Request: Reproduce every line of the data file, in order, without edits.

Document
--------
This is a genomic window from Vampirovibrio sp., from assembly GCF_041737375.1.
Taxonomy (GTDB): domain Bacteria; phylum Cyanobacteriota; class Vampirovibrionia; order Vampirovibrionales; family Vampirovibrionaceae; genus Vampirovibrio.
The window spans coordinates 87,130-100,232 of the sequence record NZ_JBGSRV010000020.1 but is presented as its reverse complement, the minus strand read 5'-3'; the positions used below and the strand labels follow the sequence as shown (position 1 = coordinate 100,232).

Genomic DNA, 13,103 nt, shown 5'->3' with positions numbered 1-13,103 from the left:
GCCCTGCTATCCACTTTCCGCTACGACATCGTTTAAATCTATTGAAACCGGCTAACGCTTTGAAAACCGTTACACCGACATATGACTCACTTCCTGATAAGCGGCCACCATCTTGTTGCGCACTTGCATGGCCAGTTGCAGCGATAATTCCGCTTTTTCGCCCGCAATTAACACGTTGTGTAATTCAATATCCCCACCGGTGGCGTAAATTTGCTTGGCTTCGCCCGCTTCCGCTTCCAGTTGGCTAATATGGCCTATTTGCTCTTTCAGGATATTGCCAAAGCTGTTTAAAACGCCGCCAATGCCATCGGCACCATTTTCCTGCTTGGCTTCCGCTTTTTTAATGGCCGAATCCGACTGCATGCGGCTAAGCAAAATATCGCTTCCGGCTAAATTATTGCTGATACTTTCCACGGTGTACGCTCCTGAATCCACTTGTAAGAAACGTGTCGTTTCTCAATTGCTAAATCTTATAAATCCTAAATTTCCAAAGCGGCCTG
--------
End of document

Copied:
This is a genomic window from Vampirovibrio sp., from assembly GCF_041737375.1.
Taxonomy (GTDB): domain Bacteria; phylum Cyanobacteriota; class Vampirovibrionia; order Vampirovibrionales; family Vampirovibrionaceae; genus Vampirovibrio.
The window spans coordinates 87,130-100,232 of the sequence record NZ_JBGSRV010000020.1 but is presented as its reverse complement, the minus strand read 5'-3'; the positions used below and the strand labels follow the sequence as shown (position 1 = coordinate 100,232).

Genomic DNA, 13,103 nt, shown 5'->3' with positions numbered 1-13,103 from the left:
GCCCTGCTATCCACTTTCCGCTACGACATCGTTTAAATCTATTGAAACCGGCTAACGCTTTGAAAACCGTTACACCGACATATGACTCACTTCCTGATAAGCGGCCACCATCTTGTTGCGCACTTGCATGGCCAGTTGCAGCGATAATTCCGCTTTTTCGCCCGCAATTAACACGTTGTGTAATTCAATATCCCCACCGGTGGCGTAAATTTGCTTGGCTTCGCCCGCTTCCGCTTCCAGTTGGCTAATATGGCCTATTTGCTCTTTCAGGATATTGCCAAAGCTGTTTAAAACGCCGCCAATGCCATCGGCACCATTTTCCTGCTTGGCTTCCGCTTTTTTAATGGCCGAATCCGACTGCATGCGGCTAAGCAAAATATCGCTTCCGGCTAAATTATTGCTGATACTTTCCACGGTGTACGCTCCTGAATCCACTTGTAAGAAACGTGTCGTTTCTCAATTGCTAAATCTTATAAATCCTAAATTTCCAAAGCGGCCTG